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You can help Wikipedia by expanding it. This article about an ethnic group in Asia is a stub.The literal meaning of Ansar is supporters. Arabic Usage The name itself is not used as a surname among Arabs, patronymics is used instead. The word is added as a title to the end of the name, if one has an ancestor who was an Ansar.
This kind of use of a name is called "Nesbat" in Arabic, meaning "relation". In modern times, however, the surname Al-Ansari is widely used in many Persian Gulf and Arab nations. Iranian Usage In contrast, Iranians use surnames instead of Patronymics.
In Iran, it has become a a Surname, since Iranian use surnames. This has also happened with the "Tabatabai", also originally a Nesbat. Pakistani and Indian Usage The Ansari surname goes as far as being used in Pakistan, northern India and Bangladesh, to show a lineage or ancestral link to the Ansar of Medina.
Through the various waves of migration from the Arabian Peninsula, Iran, Central Asia, and Afghanistan, descendants of the Ansar tribes arrived in the Indian Subcontinent. These families, mainly came either as scholars, government administrators and functionaries, soldiers or officers. It seems that over a period of time, others, and many of the new Muslim converts, in India also identified themselves as Ansari, to show reverence to their Islamic faith.
Many of these in northern India and Pakistan were involved in fabric manufacturing i. Often, but not necessarily, Ansari is used to identify a caste, as well. In the Indian Hindu Caste System and in the Urdu: baradari system traditionally, different cast were involved or associated with different trades or professions. See also, Islam in India. OBC among muslims majority belong to Ansari community. Their great ancestor, Shamul, was a physician and councillor in the service of King Toba, who was a king in Yemen.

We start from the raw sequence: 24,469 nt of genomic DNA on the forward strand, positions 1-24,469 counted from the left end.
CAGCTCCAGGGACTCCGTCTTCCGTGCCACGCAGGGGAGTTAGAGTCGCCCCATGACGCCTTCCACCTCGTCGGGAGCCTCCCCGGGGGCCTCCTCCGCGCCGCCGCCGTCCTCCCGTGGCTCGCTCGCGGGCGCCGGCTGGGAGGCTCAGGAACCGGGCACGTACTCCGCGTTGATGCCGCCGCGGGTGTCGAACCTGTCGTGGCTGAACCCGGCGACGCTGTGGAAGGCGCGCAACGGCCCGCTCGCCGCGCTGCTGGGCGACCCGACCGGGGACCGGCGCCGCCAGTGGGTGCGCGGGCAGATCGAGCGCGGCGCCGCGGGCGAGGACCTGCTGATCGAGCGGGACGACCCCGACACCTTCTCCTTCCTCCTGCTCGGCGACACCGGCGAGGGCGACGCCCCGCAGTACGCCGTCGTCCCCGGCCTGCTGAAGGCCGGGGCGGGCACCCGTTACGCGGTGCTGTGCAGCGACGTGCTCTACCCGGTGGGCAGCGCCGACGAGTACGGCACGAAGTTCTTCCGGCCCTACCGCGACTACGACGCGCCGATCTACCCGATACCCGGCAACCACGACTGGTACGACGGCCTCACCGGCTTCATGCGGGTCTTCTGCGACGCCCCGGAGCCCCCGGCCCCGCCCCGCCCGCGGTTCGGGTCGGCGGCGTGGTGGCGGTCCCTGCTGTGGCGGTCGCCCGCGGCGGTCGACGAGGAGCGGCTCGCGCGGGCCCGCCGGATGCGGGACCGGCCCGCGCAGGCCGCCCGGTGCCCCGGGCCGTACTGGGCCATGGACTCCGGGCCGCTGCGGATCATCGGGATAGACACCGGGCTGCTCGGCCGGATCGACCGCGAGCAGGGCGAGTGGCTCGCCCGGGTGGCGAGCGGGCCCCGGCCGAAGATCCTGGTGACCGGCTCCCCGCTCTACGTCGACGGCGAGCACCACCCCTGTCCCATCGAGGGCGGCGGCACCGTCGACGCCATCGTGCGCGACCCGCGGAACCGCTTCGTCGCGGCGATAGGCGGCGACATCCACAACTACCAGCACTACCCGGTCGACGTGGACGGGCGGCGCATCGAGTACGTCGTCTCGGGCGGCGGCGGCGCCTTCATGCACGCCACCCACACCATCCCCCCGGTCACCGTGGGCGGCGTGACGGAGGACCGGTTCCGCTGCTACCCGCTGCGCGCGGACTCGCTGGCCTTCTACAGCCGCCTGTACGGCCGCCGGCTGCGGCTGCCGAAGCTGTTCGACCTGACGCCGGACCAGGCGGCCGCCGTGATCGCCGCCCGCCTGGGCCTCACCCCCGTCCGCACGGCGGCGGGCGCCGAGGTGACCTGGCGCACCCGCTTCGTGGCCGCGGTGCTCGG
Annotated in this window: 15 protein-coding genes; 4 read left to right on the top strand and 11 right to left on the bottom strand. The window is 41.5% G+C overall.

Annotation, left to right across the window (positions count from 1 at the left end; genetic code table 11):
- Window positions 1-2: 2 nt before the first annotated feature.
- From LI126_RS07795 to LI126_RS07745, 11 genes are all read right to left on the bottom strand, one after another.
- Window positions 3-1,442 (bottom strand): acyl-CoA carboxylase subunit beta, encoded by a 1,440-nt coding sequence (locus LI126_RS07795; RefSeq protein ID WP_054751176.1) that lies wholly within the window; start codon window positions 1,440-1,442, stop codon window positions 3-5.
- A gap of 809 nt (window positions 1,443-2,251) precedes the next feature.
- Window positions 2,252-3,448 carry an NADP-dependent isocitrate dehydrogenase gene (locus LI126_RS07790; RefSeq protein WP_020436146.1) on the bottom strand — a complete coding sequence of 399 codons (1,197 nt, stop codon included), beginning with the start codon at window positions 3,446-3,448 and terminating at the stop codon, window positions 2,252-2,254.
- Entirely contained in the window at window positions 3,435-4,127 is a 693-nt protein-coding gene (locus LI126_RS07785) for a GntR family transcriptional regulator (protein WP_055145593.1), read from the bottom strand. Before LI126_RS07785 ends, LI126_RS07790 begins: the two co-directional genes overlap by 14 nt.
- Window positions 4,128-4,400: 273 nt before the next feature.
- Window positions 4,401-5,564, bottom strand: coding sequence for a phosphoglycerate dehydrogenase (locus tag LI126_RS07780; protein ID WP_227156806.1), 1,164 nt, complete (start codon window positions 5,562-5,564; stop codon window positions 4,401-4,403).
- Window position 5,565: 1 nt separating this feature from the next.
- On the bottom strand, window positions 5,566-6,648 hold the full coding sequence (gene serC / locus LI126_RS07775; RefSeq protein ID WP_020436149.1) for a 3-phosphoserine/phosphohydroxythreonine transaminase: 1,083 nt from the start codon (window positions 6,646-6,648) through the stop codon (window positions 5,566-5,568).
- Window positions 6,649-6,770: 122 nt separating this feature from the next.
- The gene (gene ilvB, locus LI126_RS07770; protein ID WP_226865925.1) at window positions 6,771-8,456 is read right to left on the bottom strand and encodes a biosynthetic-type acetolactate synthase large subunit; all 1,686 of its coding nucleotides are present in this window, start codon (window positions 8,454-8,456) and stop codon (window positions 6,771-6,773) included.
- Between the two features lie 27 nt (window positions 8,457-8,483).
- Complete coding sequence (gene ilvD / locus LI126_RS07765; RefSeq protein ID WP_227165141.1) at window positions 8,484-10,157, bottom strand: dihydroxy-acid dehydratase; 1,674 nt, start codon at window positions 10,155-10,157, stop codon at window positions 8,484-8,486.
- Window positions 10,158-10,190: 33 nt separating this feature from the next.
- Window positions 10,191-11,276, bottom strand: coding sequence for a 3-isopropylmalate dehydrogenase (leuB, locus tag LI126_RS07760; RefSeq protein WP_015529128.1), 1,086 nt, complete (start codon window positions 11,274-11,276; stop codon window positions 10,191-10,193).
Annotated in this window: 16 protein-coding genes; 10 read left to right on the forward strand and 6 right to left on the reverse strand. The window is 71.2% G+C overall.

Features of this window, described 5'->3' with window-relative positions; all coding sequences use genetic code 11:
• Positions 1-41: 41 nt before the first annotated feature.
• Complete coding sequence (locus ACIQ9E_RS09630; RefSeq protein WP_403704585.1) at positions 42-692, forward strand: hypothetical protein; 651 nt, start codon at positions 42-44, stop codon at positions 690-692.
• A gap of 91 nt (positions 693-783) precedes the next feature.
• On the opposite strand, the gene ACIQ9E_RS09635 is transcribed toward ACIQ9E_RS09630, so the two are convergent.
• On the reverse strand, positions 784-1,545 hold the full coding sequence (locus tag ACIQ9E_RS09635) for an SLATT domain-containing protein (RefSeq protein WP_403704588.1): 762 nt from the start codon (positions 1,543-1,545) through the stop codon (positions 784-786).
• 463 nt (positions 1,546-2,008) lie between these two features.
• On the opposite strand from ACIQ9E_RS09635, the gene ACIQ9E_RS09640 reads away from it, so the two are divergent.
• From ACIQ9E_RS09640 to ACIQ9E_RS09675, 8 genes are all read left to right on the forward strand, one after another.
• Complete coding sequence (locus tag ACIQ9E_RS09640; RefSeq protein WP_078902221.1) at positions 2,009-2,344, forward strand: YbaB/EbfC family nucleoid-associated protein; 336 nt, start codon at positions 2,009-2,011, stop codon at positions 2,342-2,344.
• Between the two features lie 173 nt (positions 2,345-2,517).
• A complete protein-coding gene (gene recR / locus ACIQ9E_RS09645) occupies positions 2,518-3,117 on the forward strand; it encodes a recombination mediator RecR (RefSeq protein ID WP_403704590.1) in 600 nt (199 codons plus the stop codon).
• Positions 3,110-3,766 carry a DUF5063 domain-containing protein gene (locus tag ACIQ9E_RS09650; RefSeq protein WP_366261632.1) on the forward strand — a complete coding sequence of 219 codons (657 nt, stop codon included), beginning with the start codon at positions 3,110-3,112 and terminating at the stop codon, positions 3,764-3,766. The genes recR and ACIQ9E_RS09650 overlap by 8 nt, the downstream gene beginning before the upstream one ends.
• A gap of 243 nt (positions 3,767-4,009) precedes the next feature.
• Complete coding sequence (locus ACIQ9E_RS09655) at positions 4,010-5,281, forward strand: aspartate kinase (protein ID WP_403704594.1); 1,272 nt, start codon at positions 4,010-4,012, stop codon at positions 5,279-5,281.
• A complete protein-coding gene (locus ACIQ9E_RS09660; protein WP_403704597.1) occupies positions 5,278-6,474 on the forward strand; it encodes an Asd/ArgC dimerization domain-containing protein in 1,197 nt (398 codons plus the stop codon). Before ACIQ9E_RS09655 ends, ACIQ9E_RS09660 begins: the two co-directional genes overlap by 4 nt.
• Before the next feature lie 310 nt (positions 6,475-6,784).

Toba, during the time of his reign, marched into Arabia and arrived in Yasrab, which was then the name of the town of Medina. He had four hundred physicians and councillors with him, of whom Shamul was the chief and they all told the king that they intended to settle down there as the last of the prophets would immigrate to that place and live there and they wished to be reckoned amongst his followers.
Toba wrote a letter by his own hand, declaring that he embraced Islam in anticipation, and delivered it to Shamul, with instructions that the letter was to be treated as a legacy to be delivered in succession until it was handed over to the prophet by some one of his descendants. After Shamul, our ancestors were divided into two sub-divisions, called — 1. Al Khazraj and 2. Al Os" Hazrat Ayub was descended from Khazraj. Some of those early Ansaris settled in Paat, district Dadu. The ansari of indian origin their traditional work is to weave the cloths these majority of Ansaris living in Varanasi, Bhadohi, Jaunpur, Azamgarh belong to weaver community.
Thank you for your useful information. In terms of caste and community i want to say something Tabish Ansari. Thanks to all who have taken part in collecting history of our tribe. So in that case we Ansaris of Sindh Pakistan had come with Muhammad bin Qasim and helped him in conquering it, wow its great our ancesters helped Holy Prophet Muammad p. So the other castes who became Muslims should be thankful to us! But by this it doesn,t mean that we r superior to others but its just telling u guys the facts of our glorious History.
Post a Comment. Ansari Family.All categories and people are very sensitive on the reservation of cast because reservation is available everywhere such as admission to educational institutions, jobs, scholarships etc. As mentioned in the previous article, we have given list of all castes other than OBC cast list in Maharashtra, if you have not read that post or you come in that category, then you can know about reservation of your caste.
OBC category is the largest number of castes in the whole of maharashtra. All the OBC category subcaste list have been given names in the table below. In this you can know how much OBC reservation percentage is and how much subcast is available in Maharashtra State in the list of other backward classes caste is included.